Usually, all the new students gather at venues like KB Hallen or the Tivoli Congress Centre for Responsibility Day. But this year, Solbjerg Plads’ biggest auditorium, SPS.01, was the setting for the eleventh Responsibility Day.
Obviously, you cannot squeeze 3,230 bachelor’s students into SPS.01, even though the distance restrictions have been lifted. Instead, 400 new students were placed in the SPS.01 auditorium, while the rest of the students followed the speeches, Ørsted case presentation and Q&A sessions streamed live in auditoriums and classrooms spread around the CBS campus.
In SPS.01 Crown Princess Mary took the stage to welcome the new students.
“This day marks a new beginning for all of you as business students in a world that can no longer do ‘business as usual’,” she said and continued:
“You can, quite literally change the way business is viewed and conducted. You can change the world. Luckily, you are not expected to go about changing the world today, or tomorrow – maybe after a semester though,” she said and smiled.
“No, first you need to acquire the knowledge, the tools, the confidence, the experience. Then you can start changing the world.”
This year’s case company, Ørsted, also relates to the aim of changing the world. At least, they want to change how they run their business. The green energy company wants to grow in order to supply more households and businesses with green energy, while also decarbonizing its business to reach carbon neutrality in its energy generation and operations by 2025. This leaves Ørsted with several dilemmas that they would like the students’ solutions to, explained Ida Krabek, Head of Global Sustainability at Ørsted.
For example, Ørsted asks:
- How far up and/or down the supply chain should Ørsted be accountable in its decarbonization efforts?
- What should Ørsted do if a supplier lacks the monetary and/or physical resources to decarbonize?
We don't miss solutions - we miss actionIda Krabek, Head of Global Sustainability, Ørsted
Usually, the students are given one week to solve the company case presented at Responsibility Day, but this year the format has been tweaked in several ways. The students will be given a month to solve the case, as well as being offered workshops on case cracking, report writing and carbon literacy, explains Caroline Krzton, Special Consultant at Nordic Case House and part of coordinating and planning this year’s Responsibility Day.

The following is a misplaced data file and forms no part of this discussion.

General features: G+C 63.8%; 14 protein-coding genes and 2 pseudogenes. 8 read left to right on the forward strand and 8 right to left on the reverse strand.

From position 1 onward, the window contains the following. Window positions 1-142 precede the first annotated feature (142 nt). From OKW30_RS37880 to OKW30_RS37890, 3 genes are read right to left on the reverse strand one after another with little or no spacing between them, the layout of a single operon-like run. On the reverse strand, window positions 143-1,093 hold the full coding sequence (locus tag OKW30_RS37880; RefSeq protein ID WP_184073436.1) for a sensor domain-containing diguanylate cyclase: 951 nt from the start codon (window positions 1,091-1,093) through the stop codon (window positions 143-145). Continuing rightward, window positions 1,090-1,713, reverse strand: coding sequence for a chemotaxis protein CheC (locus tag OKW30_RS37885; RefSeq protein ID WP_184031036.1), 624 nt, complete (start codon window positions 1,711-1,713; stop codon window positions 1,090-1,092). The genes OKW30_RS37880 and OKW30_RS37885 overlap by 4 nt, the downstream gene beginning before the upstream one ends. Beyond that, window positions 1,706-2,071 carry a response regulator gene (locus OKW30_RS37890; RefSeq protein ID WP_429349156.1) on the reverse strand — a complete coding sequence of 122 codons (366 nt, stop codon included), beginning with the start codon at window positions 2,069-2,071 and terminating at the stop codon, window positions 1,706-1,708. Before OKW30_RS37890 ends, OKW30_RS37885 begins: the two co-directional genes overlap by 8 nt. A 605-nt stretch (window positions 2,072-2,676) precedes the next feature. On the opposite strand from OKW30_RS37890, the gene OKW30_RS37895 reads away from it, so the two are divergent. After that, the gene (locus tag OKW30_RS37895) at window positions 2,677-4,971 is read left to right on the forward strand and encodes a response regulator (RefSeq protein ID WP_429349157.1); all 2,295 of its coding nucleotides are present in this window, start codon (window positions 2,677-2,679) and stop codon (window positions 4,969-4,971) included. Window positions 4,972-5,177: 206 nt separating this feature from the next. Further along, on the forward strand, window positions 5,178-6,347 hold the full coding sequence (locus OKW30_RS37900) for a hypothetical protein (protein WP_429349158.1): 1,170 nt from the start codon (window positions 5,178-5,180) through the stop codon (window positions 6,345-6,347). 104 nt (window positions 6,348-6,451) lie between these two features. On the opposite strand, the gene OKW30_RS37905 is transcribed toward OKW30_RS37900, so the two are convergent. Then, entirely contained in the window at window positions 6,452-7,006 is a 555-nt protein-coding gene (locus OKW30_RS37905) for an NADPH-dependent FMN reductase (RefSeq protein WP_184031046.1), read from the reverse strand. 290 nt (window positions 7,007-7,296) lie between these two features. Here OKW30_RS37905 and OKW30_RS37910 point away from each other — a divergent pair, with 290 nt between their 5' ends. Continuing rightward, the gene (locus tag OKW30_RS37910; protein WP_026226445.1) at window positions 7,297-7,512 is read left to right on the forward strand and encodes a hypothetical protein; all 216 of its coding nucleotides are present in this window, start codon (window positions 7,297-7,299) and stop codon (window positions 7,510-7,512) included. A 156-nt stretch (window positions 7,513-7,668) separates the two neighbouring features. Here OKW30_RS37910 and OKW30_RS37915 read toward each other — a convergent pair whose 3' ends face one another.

“Many of the students have never solved a case before, so it’s a way of holding their hand a little, so that it’s not a barrier for them. And then it’s a way of extending Responsibility Day to make it last more than one day,” she says, adding that this year’s company case will be available for all teachers as a teaching case.
“Although many teachers use cases, the main idea is to make the case live longer. Teachers can use it as they like. Maybe there’s one aspect of the dilemma that fits their teaching well, or perhaps it can serve as inspiration to study another dilemma.”
A shift and a push
The idea of extending Responsibility Day further into the semester is both old and new, explains Martiina Miira Matharu Srkoc, Special Consultant at CBS PRME and Responsibility Day Project Manager.
“Having signed the Principles for Responsible Management Education, we have a responsibility to showcase what that is, and we we have been doing it on the very first day,” she says.
Caroline Krzton adds:
“I have noticed that other universities talk about responsibility when their students graduate. That the students should be responsible for the way they work and responsible for changing society and solving global challenges. Instead, we talk about responsibility from the very start and work with it throughout their studies.”
In 2018, a CBS student wrote an opinion piece to CBS WIRE criticizing why, during his three years at CBS, he had neither heard nor seen anything about sustainability or responsibility after Responsibility Day. Other students have also reported that it is possible to complete a whole education at CBS without taking a single course or elective within the two fields.
In business, dilemmas have become more important than ever. And the solution to a complicated dilemma is not, not making a choice. But to make your choice based on an informed decisionNikolaj Malchow-Møller, the President of CBS
Why did the team behind Responsibility Day not come up with the idea of extending the case solving, and making the case available for teachers to use, long ago?
“It’s a valid question. In part it has to do with the Scandinavian way of teaching. You cannot tell the teachers what to teach, and some have asked: What does responsibility have to do with my subjects? But now times have changed. The world is in a different place now. We need to equip the students with skills to deal with the global challenges we are facing. You cannot have profit maximization as your only end goal,” says Martiina Miira Matharu Skroc.
Caroline Krzton continues:
“There’s a push from two fronts. The students are demanding it and are aware if the focus on responsibility or sustainability is missing. There have, of course, been examples of it, but the new strategy and the Nordic Nine are giving it a push from higher up.”
Martiina Miira Matharu Skroc also points out that businesses are increasingly need competences within the fields of sustainability and responsibility.
“Businesses are facing dilemmas and challenges both globally and locally, so naturally they need graduates with competencies that can help them adjust to this new normal, and Responsibility Day has been a first step towards recognizing businesses need for those competencies,” she says.